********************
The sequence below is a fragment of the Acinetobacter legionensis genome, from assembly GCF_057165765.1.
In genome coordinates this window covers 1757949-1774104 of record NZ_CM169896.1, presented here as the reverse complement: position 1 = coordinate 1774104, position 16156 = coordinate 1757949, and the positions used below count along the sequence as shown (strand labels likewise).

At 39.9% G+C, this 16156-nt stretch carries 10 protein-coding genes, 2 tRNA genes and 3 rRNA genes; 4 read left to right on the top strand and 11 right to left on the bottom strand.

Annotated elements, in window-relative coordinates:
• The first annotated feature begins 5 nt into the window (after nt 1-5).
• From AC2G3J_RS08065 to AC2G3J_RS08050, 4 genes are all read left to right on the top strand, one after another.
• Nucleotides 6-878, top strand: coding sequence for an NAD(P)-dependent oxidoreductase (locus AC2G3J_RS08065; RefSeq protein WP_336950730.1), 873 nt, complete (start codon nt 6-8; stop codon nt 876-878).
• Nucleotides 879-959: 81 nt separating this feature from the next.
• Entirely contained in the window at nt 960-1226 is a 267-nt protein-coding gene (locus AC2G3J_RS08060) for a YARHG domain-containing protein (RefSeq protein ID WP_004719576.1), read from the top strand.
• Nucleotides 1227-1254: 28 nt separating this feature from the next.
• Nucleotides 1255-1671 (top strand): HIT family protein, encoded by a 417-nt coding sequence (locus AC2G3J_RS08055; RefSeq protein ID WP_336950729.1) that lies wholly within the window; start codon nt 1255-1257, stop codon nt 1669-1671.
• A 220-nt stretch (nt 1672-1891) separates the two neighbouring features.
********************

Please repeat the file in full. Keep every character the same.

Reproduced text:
The sequence below is a fragment of the Acinetobacter legionensis genome, from assembly GCF_057165765.1.
In genome coordinates this window covers 1757949-1774104 of record NZ_CM169896.1, presented here as the reverse complement: position 1 = coordinate 1774104, position 16156 = coordinate 1757949, and the positions used below count along the sequence as shown (strand labels likewise).

At 39.9% G+C, this 16156-nt stretch carries 10 protein-coding genes, 2 tRNA genes and 3 rRNA genes; 4 read left to right on the top strand and 11 right to left on the bottom strand.

Annotated elements, in window-relative coordinates:
• The first annotated feature begins 5 nt into the window (after nt 1-5).
• From AC2G3J_RS08065 to AC2G3J_RS08050, 4 genes are all read left to right on the top strand, one after another.
• Nucleotides 6-878, top strand: coding sequence for an NAD(P)-dependent oxidoreductase (locus AC2G3J_RS08065; RefSeq protein WP_336950730.1), 873 nt, complete (start codon nt 6-8; stop codon nt 876-878).
• Nucleotides 879-959: 81 nt separating this feature from the next.
• Entirely contained in the window at nt 960-1226 is a 267-nt protein-coding gene (locus AC2G3J_RS08060) for a YARHG domain-containing protein (RefSeq protein ID WP_004719576.1), read from the top strand.
• Nucleotides 1227-1254: 28 nt separating this feature from the next.
• Nucleotides 1255-1671 (top strand): HIT family protein, encoded by a 417-nt coding sequence (locus AC2G3J_RS08055; RefSeq protein ID WP_336950729.1) that lies wholly within the window; start codon nt 1255-1257, stop codon nt 1669-1671.
• A 220-nt stretch (nt 1672-1891) separates the two neighbouring features.